Just as the large grass verge around Broadmeadow and Moneyhall Road, that separates the distance between the wheelie-bins and the wagon, takes a lot longer to travel than the councillors care to consider. Just as in some parts of the city, where the distance between the wagon and the wheelie-bins are separated by recreational areas, meaning that workers have to wheel the bins around lengthy paths, downhill and uphill in order to return them. Again, this takes time – but the councillors and bosses don’t factor this in. In their ignorance, they think that by cutting jobs from the refuse department, the service will somehow improve. And in their arrogance, they expect the general public to swallow this ridiculous claim.
The recycling collection in Birmingham has been effectively cancelled for over a fortnight. Darren Share, the Assistant Director of Waste Management at Birmingham City Council, has formally instructed workers to mix the recycling and refuse together. This means that the many residents that responsibly separate their refuse from the recyclable materials are wasting their time (Momentum SB urges everybody to still try to recycle as best they can – we only have one earth!). It’s all being taken to landfill. This looks awful on Birmingham as a city, and provides no incentive for people to use the recycling wheelie bins. The longer-term effects of this decision could mean that residents who previously took time to separate household waste from recycling materials may no longer do so in the future. This has huge environmental consequences, and the problems this decision has created should be laid squarely at the door of the council and the bosses who have given these orders and taken these destructive decisions.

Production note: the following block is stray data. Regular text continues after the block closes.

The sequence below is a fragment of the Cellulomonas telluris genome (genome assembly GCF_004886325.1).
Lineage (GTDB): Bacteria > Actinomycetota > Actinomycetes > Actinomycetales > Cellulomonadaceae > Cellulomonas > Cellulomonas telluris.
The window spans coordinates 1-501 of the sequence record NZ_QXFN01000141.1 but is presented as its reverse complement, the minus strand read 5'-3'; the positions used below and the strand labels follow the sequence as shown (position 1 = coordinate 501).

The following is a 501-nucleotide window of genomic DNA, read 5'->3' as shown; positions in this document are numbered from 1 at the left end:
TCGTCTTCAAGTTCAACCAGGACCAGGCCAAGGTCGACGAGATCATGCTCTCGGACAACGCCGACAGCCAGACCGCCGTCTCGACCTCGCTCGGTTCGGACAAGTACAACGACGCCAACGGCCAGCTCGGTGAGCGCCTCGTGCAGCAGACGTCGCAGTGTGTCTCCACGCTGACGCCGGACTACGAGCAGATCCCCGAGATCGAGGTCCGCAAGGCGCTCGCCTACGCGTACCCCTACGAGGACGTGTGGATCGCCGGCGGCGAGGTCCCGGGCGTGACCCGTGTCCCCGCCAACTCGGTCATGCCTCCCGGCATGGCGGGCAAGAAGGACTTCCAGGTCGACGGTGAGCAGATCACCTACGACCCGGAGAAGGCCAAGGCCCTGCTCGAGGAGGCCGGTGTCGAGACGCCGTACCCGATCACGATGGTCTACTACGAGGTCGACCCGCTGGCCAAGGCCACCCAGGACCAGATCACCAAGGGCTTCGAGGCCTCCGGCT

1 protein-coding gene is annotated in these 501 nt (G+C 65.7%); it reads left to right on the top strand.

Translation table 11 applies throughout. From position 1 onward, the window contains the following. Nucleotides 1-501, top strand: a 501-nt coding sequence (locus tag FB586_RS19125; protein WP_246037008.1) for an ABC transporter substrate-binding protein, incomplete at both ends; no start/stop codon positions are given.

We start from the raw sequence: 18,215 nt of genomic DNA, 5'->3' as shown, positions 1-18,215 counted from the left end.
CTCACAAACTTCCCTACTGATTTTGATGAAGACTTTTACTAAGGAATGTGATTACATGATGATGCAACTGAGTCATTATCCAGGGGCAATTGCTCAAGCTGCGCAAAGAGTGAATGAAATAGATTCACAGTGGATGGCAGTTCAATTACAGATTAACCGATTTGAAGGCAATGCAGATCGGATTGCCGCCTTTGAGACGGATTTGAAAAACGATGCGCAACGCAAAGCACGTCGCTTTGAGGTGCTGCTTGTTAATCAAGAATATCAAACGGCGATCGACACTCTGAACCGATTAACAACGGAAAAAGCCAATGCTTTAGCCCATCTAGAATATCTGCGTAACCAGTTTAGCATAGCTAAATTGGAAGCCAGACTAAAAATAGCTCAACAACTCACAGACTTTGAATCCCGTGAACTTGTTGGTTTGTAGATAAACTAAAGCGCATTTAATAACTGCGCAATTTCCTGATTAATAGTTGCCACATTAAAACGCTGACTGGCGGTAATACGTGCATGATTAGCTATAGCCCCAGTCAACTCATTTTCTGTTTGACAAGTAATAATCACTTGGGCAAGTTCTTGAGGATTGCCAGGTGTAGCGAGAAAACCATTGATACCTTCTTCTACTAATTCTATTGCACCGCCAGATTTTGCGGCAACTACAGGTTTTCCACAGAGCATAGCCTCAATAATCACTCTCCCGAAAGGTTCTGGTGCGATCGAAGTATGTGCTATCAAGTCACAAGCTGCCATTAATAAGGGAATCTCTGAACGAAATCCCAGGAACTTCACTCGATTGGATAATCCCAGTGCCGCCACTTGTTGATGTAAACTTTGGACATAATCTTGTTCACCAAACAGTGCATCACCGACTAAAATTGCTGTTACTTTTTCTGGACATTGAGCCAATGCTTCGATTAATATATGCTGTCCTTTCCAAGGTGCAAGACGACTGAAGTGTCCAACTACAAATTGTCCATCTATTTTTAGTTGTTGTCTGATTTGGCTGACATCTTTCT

Private companies have been given the contracts to collect the refuse from all of the tower blocks in Birmingham. In this poor attempt to undermine the workers, Birmingham City Council has created a paradox for its own weak arguments. Whilst trying to save money in the refuse department, they have incurred the costs of paying these private firms. How much extra is this costing the council? How much does this contradict the argument for making three-hundred-thousand pounds of savings? Momentum SB are sure that the residents of Birmingham would be very interested to find out these figures. If Birmingham City council really want to save money, why doesn’t it scrap these plans to cut the poorest hardest, and have a look at the incredible wages of the directors and some council positions? There are numerous salary packets that exceed five-times the salary of a grade-three refuse worker. Surely if this is a cost-cutting exercise the council should be looking to redress that balance by cutting the wages for those who are earning extortionate amounts. Momentum SB welcomes any new proposals to save money by reducing the wages of those people who are earning five-times as much as the grade-three refuse workers, whose jobs we wish to defend.
If you think that the private agencies and scab labour are doing a good-enough job, take a look outside your house. Have your bins been collected? Have your neighbour’s bins been collected? Walk to the next street. Have those roads been cleared? Now, compare your findings with the claim from the council that the majority of bins have been collected and the streets have been cleared. Does it look like the council has adequately managed the effects of the industrial action? Or does it look like the workers are seriously winning this dispute?
Political establishment venom, usually reserved for the working-class, has interestingly been partially redirected to the very councillors who are making these decisions (Matthew Snape Birmingham councillors condemn council’s inaction over bin strikes)
Momentum South Birmingham urges the council, who meet on the 15th of August, to scrap their proposals that led to this strike. If they do not, then it is more likely that they will have to worry about their jobs than the workers on the picket line.
Joint the picket line outside the four Birmingham depots! Every day, Monday to Friday, at the following times:
0700-0800 1030-1130 1330-1430.